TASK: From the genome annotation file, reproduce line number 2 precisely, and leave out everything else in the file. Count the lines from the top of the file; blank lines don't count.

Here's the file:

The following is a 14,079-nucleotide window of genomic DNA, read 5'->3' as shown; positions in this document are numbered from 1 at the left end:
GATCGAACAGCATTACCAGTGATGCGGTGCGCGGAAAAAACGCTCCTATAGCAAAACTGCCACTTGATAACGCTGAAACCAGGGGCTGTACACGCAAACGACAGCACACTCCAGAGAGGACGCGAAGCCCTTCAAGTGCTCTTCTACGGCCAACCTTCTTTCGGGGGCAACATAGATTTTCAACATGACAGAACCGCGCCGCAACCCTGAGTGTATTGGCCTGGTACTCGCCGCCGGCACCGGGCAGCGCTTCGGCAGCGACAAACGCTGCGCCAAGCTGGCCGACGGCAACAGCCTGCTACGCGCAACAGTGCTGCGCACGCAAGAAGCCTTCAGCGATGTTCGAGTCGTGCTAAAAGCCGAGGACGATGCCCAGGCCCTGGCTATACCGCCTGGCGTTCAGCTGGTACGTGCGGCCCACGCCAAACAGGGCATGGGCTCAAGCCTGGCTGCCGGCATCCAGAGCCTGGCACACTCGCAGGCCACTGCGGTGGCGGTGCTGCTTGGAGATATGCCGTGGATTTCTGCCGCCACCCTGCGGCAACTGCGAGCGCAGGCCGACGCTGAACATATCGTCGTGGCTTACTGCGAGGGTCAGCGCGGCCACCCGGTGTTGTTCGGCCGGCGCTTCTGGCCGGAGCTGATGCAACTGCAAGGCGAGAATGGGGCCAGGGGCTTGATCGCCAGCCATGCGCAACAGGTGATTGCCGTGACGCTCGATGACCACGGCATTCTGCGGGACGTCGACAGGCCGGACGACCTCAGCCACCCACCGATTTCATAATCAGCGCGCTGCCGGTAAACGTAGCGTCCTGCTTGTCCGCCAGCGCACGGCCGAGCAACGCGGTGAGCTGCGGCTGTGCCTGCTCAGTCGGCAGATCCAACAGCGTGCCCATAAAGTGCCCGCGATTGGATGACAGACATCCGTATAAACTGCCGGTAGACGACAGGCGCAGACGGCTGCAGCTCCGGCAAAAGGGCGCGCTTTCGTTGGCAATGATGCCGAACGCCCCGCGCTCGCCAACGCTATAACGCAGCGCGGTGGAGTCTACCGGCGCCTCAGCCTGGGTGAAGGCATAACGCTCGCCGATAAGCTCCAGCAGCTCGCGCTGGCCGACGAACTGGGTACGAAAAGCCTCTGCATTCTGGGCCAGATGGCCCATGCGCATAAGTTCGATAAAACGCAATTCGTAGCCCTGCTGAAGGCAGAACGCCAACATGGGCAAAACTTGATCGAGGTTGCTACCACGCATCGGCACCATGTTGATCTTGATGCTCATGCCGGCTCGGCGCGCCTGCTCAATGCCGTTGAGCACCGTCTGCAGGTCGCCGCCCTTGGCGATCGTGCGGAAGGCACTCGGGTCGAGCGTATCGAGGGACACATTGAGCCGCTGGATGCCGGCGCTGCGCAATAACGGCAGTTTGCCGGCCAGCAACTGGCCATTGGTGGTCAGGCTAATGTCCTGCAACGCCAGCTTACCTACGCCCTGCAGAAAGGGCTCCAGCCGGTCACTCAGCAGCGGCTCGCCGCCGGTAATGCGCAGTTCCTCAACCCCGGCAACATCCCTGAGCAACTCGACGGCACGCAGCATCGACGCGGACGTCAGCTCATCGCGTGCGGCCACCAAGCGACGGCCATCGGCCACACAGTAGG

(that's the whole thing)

GATCGAACAGCATTACCAGTGATGCGGTGCGCGGAAAAAACGCTCCTATAGCAAAACTGCCACTTGATAACGCTGAAACCAGGGGCTGTACACGCAAACGACAGCACACTCCAGAGAGGACGCGAAGCCCTTCAAGTGCTCTTCTACGGCCAACCTTCTTTCGGGGGCAACATAGATTTTCAACATGACAGAACCGCGCCGCAACCCTGAGTGTATTGGCCTGGTACTCGCCGCCGGCACCGGGCAGCGCTTCGGCAGCGACAAACGCTGCGCCAAGCTGGCCGACGGCAACAGCCTGCTACGCGCAACAGTGCTGCGCACGCAAGAAGCCTTCAGCGATGTTCGAGTCGTGCTAAAAGCCGAGGACGATGCCCAGGCCCTGGCTATACCGCCTGGCGTTCAGCTGGTACGTGCGGCCCACGCCAAACAGGGCATGGGCTCAAGCCTGGCTGCCGGCATCCAGAGCCTGGCACACTCGCAGGCCACTGCGGTGGCGGTGCTGCTTGGAGATATGCCGTGGATTTCTGCCGCCACCCTGCGGCAACTGCGAGCGCAGGCCGACGCTGAACATATCGTCGTGGCTTACTGCGAGGGTCAGCGCGGCCACCCGGTGTTGTTCGGCCGGCGCTTCTGGCCGGAGCTGATGCAACTGCAAGGCGAGAATGGGGCCAGGGGCTTGATCGCCAGCCATGCGCAACAGGTGATTGCCGTGACGCTCGATGACCACGGCATTCTGCGGGACGTCGACAGGCCGGACGACCTCAGCCACCCACCGATTTCATAATCAGCGCGCTGCCGGTAAACGTAGCGTCCTGCTTGTCCGCCAGCGCACGGCCGAGCAACGCGGTGAGCTGCGGCTGTGCCTGCTCAGTCGGCAGATCCAACAGCGTGCCCATAAAGTGCCCGCGATTGGATGACAGACATCCGTATAAACTGCCGGTAGACGACAGGCGCAGACGGCTGCAGCTCCGGCAAAAGGGCGCGCTTTCGTTGGCAATGATGCCGAACGCCCCGCGCTCGCCAACGCTATAACGCAGCGCGGTGGAGTCTACCGGCGCCTCAGCCTGGGTGAAGGCATAACGCTCGCCGATAAGCTCCAGCAGCTCGCGCTGGCCGACGAACTGGGTACGAAAAGCCTCTGCATTCTGGGCCAGATGGCCCATGCGCATAAGTTCGATAAAACGCAATTCGTAGCCCTGCTGAAGGCAGAACGCCAACATGGGCAAAACTTGATCGAGGTTGCTACCACGCATCGGCACCATGTTGATCTTGATGCTCATGCCGGCTCGGCGCGCCTGCTCAATGCCGTTGAGCACCGTCTGCAGGTCGCCGCCCTTGGCGATCGTGCGGAAGGCACTCGGGTCGAGCGTATCGAGGGACACATTGAGCCGCTGGATGCCGGCGCTGCGCAATAACGGCAGTTTGCCGGCCAGCAACTGGCCATTGGTGGTCAGGCTAATGTCCTGCAACGCCAGCTTACCTACGCCCTGCAGAAAGGGCTCCAGCCGGTCACTCAGCAGCGGCTCGCCGCCGGTAATGCGCAGTTCCTCAACCCCGGCAACATCCCTGAGCAACTCGACGGCACGCAGCATCGACGCGGACGTCAGCTCATCGCGTGCGGCCACCAAGCGACGGCCATCGGCCACACAGTAGG